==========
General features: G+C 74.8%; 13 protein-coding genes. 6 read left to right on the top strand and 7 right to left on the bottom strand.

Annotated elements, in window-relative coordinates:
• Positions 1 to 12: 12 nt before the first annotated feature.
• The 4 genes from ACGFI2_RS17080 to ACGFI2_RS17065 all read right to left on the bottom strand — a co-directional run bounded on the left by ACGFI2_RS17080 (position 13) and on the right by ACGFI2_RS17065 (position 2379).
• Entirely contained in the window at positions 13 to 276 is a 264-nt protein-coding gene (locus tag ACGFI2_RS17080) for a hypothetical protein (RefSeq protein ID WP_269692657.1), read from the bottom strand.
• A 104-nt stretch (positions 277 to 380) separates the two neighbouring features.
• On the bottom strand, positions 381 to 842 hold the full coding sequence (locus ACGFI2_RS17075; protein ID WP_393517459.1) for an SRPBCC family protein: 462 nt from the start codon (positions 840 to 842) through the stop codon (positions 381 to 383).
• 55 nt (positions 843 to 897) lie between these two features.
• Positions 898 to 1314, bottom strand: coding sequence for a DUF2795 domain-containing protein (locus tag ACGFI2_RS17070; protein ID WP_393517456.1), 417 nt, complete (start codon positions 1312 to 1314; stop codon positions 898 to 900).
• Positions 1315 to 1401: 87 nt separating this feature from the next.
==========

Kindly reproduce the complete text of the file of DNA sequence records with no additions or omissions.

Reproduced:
General features: G+C 74.8%; 13 protein-coding genes. 6 read left to right on the top strand and 7 right to left on the bottom strand.

Annotated elements, in window-relative coordinates:
• Positions 1 to 12: 12 nt before the first annotated feature.
• The 4 genes from ACGFI2_RS17080 to ACGFI2_RS17065 all read right to left on the bottom strand — a co-directional run bounded on the left by ACGFI2_RS17080 (position 13) and on the right by ACGFI2_RS17065 (position 2379).
• Entirely contained in the window at positions 13 to 276 is a 264-nt protein-coding gene (locus tag ACGFI2_RS17080) for a hypothetical protein (RefSeq protein ID WP_269692657.1), read from the bottom strand.
• A 104-nt stretch (positions 277 to 380) separates the two neighbouring features.
• On the bottom strand, positions 381 to 842 hold the full coding sequence (locus ACGFI2_RS17075; protein ID WP_393517459.1) for an SRPBCC family protein: 462 nt from the start codon (positions 840 to 842) through the stop codon (positions 381 to 383).
• 55 nt (positions 843 to 897) lie between these two features.
• Positions 898 to 1314, bottom strand: coding sequence for a DUF2795 domain-containing protein (locus tag ACGFI2_RS17070; protein ID WP_393517456.1), 417 nt, complete (start codon positions 1312 to 1314; stop codon positions 898 to 900).
• Positions 1315 to 1401: 87 nt separating this feature from the next.